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Jon Strum is now following The Typepad Team
Mar 15, 2010
Marc, I completely agree with the spirit of your response to the article in the NY Times. It seems to me that the real obstacle to focusing on "...real issues like standards. Professionalism...." is that everyone already claims to be doing just that! With the exception of fee-for-service a la carte brokers, there aren't any agents who aren't already claiming to be "full service agents" -- certainly everyone commenting on your post has seized upon that title as a means of "differentiation". Of course, when everyone is claiming the "full service" title -- there is no differentiation! I have yet to meet an agent offering a discounted commission who claims that they do less -- that they are not offering the identical quality standard when compared to a full-commission agent. When everyone is "professional" and when everyone is offering the "highest standards of service" then those terms become commoditized themselves. They no longer carry valid meaning. If NAR is serious about producing true professionals, we can't just be having conversations about training and standards...we have to actually be willing to raise the bar. Create real barriers to entry so that "real estate" isn't the fall-back vocation for anyone who wants to earn a big paycheck without having any particular qualifications. If our industry wants to be perceived as "professionals" then we should be prepared to explain to someone from outside our industry exactly what it takes to gain that "professional" standing. What meaningful and credible training should we require in order to become a licensed agent? In reading some of the comments posted right here, it's hard to believe that agents are willing to justify their "full commission" status by reminding the world that we're willing to drive around to home improvement stores, deliver food and wash cars! Is this how a top professional in any other field would go about listing their credentials? And while I agree that full-service agents can gain an awful lot by observing the Starbucks business model, I'm not with you at all when you point out that people stand in line and pay $4 for a cup of Starbucks coffee because they perceive it as being "better". People visit Startbucks because it makes us feel good about ourselves. And that's what a "brand experience" is designed to do. As of this moment, only a scant few real estate brands (salute to Real Living) even have a clue about creating a brand experience for their clients. To me the good news is that as an industry, we have almost unlimited room to improve. If enough of us who care deeply about the future of this industry can help our associates uncover their heads and shake the sand out of their ears, we have a tremendous opportunity to affect real estate's future. Or we can just continue to whistle past the graveyard.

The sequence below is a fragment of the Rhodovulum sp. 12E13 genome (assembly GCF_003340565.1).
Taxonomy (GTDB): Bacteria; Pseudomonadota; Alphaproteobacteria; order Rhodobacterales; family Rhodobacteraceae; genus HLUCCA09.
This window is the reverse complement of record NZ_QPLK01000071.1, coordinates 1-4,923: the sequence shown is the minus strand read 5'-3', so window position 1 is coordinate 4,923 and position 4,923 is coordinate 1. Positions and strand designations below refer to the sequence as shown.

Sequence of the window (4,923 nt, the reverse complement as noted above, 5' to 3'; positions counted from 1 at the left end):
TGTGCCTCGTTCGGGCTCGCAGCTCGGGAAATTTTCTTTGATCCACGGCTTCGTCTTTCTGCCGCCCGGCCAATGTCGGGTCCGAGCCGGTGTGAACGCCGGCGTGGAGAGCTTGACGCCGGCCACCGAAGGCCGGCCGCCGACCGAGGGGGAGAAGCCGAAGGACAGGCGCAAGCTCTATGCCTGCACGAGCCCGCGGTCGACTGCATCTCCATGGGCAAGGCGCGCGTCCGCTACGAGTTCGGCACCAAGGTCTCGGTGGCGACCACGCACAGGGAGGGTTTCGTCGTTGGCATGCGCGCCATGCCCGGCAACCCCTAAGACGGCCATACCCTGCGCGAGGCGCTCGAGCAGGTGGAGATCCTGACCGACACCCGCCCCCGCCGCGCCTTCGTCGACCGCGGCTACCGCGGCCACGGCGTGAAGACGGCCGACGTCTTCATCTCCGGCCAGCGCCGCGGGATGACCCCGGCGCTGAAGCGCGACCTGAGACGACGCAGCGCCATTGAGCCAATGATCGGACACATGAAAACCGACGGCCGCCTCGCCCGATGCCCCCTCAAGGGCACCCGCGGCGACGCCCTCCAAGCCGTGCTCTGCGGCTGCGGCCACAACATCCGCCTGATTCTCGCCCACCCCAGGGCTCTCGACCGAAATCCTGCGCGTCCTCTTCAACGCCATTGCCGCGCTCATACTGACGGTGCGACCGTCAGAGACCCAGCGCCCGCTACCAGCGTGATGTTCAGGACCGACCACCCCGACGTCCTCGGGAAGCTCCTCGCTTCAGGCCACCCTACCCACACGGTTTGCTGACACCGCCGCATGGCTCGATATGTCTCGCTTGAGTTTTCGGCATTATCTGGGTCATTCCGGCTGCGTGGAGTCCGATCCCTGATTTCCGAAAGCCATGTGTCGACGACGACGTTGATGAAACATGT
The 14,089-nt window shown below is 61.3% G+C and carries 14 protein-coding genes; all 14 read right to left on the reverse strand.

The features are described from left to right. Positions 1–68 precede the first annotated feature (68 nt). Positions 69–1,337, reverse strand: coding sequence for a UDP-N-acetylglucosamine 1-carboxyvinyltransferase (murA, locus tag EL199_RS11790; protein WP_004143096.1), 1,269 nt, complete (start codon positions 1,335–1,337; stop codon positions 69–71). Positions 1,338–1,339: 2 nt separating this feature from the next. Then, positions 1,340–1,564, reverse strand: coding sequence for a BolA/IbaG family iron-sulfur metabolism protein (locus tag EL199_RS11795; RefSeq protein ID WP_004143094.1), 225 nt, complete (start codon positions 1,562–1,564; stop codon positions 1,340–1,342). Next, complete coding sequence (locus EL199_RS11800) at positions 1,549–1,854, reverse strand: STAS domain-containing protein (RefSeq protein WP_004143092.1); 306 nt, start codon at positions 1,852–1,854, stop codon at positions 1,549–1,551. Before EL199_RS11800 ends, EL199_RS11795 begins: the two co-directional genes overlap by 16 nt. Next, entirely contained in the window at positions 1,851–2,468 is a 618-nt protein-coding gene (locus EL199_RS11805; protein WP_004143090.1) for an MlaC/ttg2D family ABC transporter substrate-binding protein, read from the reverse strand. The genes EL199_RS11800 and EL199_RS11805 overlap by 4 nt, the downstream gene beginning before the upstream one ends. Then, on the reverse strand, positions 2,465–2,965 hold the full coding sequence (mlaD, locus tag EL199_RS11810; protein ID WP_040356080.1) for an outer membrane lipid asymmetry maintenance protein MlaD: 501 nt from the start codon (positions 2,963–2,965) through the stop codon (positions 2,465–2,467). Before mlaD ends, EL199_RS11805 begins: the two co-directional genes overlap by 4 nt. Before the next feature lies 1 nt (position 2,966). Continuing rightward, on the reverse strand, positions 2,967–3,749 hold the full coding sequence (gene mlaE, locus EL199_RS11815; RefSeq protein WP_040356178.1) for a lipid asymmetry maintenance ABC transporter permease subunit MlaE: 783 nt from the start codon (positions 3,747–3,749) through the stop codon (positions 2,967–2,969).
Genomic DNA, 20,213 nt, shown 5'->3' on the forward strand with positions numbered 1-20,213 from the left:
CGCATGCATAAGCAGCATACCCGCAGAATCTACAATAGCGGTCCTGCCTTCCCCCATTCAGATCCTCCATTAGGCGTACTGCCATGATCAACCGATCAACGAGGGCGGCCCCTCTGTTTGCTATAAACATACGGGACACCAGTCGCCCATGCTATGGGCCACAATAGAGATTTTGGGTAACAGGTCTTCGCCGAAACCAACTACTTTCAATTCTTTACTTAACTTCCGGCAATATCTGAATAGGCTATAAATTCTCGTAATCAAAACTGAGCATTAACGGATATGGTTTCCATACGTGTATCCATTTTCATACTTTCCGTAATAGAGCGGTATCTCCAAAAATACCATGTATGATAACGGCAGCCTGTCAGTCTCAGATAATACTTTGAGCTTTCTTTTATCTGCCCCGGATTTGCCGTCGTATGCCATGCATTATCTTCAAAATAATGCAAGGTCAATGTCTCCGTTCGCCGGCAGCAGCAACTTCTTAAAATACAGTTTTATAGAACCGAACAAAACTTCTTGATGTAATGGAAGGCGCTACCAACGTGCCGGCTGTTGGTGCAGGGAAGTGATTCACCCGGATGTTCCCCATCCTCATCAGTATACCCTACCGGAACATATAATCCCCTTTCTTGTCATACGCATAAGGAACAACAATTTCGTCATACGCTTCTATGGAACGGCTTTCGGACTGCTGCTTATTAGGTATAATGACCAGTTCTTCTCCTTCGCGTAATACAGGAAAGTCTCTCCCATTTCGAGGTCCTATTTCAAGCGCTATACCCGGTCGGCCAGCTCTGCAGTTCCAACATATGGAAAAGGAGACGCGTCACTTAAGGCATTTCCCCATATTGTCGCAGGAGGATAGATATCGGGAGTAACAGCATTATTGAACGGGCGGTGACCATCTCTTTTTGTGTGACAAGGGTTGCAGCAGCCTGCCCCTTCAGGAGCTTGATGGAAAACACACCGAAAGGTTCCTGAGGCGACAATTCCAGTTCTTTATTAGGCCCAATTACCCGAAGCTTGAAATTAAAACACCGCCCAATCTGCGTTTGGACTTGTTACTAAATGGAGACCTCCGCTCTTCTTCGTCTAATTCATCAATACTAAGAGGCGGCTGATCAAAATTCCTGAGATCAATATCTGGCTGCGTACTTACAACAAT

Since this was a company listing, I might have made an effort to get in touch with this buyer's agent...just to maintain peace & harmony around the office. If the same situation occurred and it wasn't a company listing, I would ask the buyer if they had signed a contract with their agent. If they hadn't, I'd help them as I would any client who called me. By the end of our first appointment, after I better understood their motivation, why the obvious reluctance to deal with their current agent, etc. I'd either have them sign a contract for exclusive buyer representation, or I'd move on. -- Jon Strum